We were saddened - and indeed surprised- to learn this week from Cubicle 7, our long term distributor and publishing partner, that they had decided against publishing the 2nd edition of TOR. This came in the middle of some discussions on the dynamics of how Francesco, Sophisticated Games and Cubicle 7 should work together in the future. But at no stage had there been any suggestion that TOR2 would not be published.

Fans of the game should be assured that Sophisticated Games, in conjunction with Francesco and Marco, will do their best to rectify the current uncertainties.

Looking at this, my speculation is that the situation is similar to what happened to the Nosgoth video game a few years back.

Game development company Psyonix had been granted a license by Sony Interactive to create a game based on the Legacy of Kain intellectual property. Rather than sticking with the tried-and-true action RPG formula of the prior Kain games, Psyonix instead created Nosgoth, which was an online-only, PvP 3rd-person shooter of vampires versus humans.

Having never played a single minute of any of the Kain games, I didn't have any connection to the IP other than what I saw in Nosgoth. I personally loved the game, but it was roundly criticized by the gaming community at large for straying away from what they wanted from the Legacy of Kain license (a game like the others in the series). It never really caught on and was never profitable.

Just as significant however, was that Psyonix had just released a game of their own creation, a little game you might know as Rocket League. And it became obvious within weeks of Rocket League's release that Psyonix was going to be infinitely more profitable putting their resources into it rather than Nosgoth, which had essentially become a millstone around their neck. They weren't making money on it, but to even keep the game up and running they had to keep the matchmaking servers up and running and continue patching it.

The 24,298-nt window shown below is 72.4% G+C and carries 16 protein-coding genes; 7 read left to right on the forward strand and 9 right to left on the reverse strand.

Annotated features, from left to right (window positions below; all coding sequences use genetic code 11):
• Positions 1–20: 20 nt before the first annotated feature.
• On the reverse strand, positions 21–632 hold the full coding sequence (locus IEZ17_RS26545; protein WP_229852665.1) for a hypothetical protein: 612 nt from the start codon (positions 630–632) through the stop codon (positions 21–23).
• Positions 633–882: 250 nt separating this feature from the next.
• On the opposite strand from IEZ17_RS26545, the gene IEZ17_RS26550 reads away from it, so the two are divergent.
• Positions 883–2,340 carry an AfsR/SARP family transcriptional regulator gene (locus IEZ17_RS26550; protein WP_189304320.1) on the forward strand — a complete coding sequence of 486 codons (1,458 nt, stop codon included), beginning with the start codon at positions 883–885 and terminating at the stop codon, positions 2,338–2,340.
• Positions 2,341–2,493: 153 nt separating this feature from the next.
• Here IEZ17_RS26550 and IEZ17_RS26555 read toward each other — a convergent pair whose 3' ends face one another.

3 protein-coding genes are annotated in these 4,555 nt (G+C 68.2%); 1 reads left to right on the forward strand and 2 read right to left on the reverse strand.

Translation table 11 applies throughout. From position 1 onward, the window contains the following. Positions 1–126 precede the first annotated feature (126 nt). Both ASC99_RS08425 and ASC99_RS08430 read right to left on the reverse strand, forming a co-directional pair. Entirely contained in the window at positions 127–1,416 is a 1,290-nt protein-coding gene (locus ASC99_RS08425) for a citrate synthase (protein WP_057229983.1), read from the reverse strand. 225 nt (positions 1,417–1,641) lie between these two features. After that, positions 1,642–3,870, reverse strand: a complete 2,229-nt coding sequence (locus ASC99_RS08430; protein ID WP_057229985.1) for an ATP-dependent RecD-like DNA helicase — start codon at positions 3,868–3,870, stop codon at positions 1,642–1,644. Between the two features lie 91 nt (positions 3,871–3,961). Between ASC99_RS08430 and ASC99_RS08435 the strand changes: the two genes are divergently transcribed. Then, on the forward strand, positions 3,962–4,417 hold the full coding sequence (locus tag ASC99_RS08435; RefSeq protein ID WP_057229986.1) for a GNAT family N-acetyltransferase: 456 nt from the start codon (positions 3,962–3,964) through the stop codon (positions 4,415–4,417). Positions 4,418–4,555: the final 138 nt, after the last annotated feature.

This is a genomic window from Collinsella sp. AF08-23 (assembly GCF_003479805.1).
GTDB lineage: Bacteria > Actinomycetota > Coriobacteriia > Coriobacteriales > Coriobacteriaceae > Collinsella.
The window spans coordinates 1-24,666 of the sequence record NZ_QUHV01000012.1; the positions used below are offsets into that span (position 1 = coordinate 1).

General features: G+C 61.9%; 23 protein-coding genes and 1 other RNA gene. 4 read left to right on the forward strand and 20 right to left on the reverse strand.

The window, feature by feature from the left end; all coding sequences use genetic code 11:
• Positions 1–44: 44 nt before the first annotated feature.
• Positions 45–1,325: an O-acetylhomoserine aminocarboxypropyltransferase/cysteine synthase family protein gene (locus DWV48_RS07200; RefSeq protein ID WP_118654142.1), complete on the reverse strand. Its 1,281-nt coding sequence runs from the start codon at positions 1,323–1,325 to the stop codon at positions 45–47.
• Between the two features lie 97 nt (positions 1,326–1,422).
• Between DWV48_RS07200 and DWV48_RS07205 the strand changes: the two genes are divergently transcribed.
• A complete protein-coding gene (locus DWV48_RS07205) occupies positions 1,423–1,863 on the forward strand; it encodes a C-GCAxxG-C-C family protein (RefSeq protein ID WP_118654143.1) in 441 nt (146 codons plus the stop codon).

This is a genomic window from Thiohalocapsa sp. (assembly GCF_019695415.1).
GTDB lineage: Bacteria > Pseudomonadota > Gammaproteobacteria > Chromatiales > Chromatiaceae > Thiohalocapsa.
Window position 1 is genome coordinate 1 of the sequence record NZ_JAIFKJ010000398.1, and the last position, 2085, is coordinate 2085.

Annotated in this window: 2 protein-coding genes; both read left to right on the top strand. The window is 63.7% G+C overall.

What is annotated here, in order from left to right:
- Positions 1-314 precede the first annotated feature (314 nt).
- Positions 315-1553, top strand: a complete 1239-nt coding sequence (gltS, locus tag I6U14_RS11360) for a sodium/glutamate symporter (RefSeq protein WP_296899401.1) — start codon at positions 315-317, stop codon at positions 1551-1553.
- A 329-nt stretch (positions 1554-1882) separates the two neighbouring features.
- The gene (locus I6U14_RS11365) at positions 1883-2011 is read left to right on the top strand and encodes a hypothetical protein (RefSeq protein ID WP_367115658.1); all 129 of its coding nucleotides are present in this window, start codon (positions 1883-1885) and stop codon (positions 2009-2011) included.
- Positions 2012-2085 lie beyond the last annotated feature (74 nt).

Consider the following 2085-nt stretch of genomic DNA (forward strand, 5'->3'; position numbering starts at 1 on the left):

So what did Psyonix do? They fufilled the terms of their development contract to the letter, publicly announced they were letting their LoK license lapse, and weeks later shut Nosgoth down entirely.

Based on the reports of corporate restructuring going on at Cubicle7, it feels like something similar is going on. Releasing TOR v2 would continue to take significant investment in company resources. If there were suddenly any snags at all in talks related to the ongoing use of the ME license, it's not hard to see how Cubicle7 leadership might be inclined to say "Eh, not worth it. Drop it and move on," especially when they seem to be having significant success with the Warhammer Fantasy license.

For whatever reason, Cubicle7 decided that the terms of the ME license no longer created enough value for their company.

Though the wording of the quote from Sophisticated Games does call into question whether both parties were negotiating in good faith. If either side had/has an ulterior motive to not extend the licensing agreement, it would be simple enough for either party to add provisions to the contract negotiation that they know would be untenable to the other side. At that point it's easy for both sides to throw their hands in the air and tell their corporate shareholders, "Eh, we tried, but the other side just didn't want to play ball. Waddya gonna do?" It's an effective face-saving move if you're actively trying to get out of your side of the equation.